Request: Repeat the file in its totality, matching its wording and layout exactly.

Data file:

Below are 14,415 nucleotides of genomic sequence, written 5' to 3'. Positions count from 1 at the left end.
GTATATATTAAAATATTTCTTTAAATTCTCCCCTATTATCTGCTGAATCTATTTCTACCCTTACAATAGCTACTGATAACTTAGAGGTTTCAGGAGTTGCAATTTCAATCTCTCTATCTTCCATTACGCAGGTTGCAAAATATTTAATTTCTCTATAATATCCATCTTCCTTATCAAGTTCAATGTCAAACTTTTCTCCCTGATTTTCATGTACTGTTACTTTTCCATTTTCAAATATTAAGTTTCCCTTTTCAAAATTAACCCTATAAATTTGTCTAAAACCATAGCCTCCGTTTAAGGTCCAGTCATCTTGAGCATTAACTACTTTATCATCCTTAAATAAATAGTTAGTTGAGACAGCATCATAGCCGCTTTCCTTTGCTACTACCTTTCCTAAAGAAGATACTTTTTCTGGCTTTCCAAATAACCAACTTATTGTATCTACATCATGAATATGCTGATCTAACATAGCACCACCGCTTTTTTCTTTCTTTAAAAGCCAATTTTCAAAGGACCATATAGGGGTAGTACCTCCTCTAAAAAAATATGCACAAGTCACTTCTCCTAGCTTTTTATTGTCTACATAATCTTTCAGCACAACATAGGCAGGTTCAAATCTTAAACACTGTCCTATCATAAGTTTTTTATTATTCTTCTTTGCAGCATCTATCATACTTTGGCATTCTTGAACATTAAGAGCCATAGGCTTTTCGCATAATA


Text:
Below are 14,415 nucleotides of genomic sequence, written 5' to 3'. Positions count from 1 at the left end.
GTATATATTAAAATATTTCTTTAAATTCTCCCCTATTATCTGCTGAATCTATTTCTACCCTTACAATAGCTACTGATAACTTAGAGGTTTCAGGAGTTGCAATTTCAATCTCTCTATCTTCCATTACGCAGGTTGCAAAATATTTAATTTCTCTATAATATCCATCTTCCTTATCAAGTTCAATGTCAAACTTTTCTCCCTGATTTTCATGTACTGTTACTTTTCCATTTTCAAATATTAAGTTTCCCTTTTCAAAATTAACCCTATAAATTTGTCTAAAACCATAGCCTCCGTTTAAGGTCCAGTCATCTTGAGCATTAACTACTTTATCATCCTTAAATAAATAGTTAGTTGAGACAGCATCATAGCCGCTTTCCTTTGCTACTACCTTTCCTAAAGAAGATACTTTTTCTGGCTTTCCAAATAACCAACTTATTGTATCTACATCATGAATATGCTGATCTAACATAGCACCACCGCTTTTTTCTTTCTTTAAAAGCCAATTTTCAAAGGACCATATAGGGGTAGTACCTCCTCTAAAAAAATATGCACAAGTCACTTCTCCTAGCTTTTTATTGTCTACATAATCTTTCAGCACAACATAGGCAGGTTCAAATCTTAAACACTGTCCTATCATAAGTTTTTTATTATTCTTCTTTGCAGCATCTATCATACTTTGGCATTCTTGAACATTAAGAGCCATAGGCTTTTCGCATAATA